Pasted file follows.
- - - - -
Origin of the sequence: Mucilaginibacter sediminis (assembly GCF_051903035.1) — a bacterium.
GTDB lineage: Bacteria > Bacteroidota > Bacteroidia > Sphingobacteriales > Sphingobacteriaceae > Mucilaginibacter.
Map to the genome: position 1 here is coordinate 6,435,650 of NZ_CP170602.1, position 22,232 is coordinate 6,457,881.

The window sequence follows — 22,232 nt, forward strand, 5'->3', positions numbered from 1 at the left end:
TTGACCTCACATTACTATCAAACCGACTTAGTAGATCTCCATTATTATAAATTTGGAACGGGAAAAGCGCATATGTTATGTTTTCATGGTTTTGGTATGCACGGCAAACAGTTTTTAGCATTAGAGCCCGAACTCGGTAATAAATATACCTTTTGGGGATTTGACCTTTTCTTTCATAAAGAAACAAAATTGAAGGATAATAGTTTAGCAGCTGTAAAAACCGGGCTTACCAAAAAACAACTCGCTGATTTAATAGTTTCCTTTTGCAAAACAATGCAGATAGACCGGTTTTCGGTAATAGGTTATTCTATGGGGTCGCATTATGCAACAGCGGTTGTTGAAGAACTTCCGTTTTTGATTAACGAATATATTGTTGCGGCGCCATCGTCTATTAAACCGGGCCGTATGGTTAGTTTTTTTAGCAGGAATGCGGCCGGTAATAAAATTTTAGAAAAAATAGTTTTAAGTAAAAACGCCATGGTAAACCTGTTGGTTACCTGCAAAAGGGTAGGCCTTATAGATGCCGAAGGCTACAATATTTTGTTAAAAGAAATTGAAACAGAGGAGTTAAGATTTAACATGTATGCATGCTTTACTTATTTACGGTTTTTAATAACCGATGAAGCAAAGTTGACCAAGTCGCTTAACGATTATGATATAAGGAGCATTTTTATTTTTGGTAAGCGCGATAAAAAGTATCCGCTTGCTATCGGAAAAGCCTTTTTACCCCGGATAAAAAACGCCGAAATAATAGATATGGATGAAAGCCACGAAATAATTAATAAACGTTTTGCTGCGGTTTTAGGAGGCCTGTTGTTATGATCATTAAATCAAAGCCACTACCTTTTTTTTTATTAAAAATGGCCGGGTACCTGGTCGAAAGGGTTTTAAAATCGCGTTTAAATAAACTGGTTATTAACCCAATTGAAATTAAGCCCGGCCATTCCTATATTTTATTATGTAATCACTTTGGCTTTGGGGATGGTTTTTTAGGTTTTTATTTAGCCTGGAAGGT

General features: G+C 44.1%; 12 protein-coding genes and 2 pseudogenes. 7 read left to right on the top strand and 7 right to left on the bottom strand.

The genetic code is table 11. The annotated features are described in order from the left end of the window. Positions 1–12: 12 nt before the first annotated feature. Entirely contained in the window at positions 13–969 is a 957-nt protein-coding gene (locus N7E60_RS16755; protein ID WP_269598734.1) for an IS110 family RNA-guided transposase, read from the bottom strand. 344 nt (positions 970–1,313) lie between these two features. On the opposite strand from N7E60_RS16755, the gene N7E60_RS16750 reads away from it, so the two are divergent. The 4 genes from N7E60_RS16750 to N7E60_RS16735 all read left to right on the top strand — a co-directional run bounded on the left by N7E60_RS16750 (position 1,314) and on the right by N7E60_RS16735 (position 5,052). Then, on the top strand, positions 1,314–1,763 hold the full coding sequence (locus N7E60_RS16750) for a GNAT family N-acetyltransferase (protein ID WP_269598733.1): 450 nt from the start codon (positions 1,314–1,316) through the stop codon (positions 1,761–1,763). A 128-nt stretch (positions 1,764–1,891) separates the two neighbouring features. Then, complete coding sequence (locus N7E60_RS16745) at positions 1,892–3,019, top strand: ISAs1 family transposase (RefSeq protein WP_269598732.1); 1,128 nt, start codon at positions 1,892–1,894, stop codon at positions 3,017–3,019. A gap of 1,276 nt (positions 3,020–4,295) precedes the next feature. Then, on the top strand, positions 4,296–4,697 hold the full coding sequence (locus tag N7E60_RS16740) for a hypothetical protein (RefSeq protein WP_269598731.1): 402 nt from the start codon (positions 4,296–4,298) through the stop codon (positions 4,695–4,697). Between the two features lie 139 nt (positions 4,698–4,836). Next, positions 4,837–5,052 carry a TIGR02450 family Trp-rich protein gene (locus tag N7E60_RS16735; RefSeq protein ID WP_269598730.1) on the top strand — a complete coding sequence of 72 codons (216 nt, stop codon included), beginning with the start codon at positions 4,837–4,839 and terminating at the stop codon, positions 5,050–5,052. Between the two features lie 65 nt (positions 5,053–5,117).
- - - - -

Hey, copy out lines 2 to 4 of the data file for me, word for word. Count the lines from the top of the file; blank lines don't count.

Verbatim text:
GTDB lineage: Bacteria > Bacteroidota > Bacteroidia > Sphingobacteriales > Sphingobacteriaceae > Mucilaginibacter.
Map to the genome: position 1 here is coordinate 6,435,650 of NZ_CP170602.1, position 22,232 is coordinate 6,457,881.

The window sequence follows — 22,232 nt, forward strand, 5'->3', positions numbered from 1 at the left end: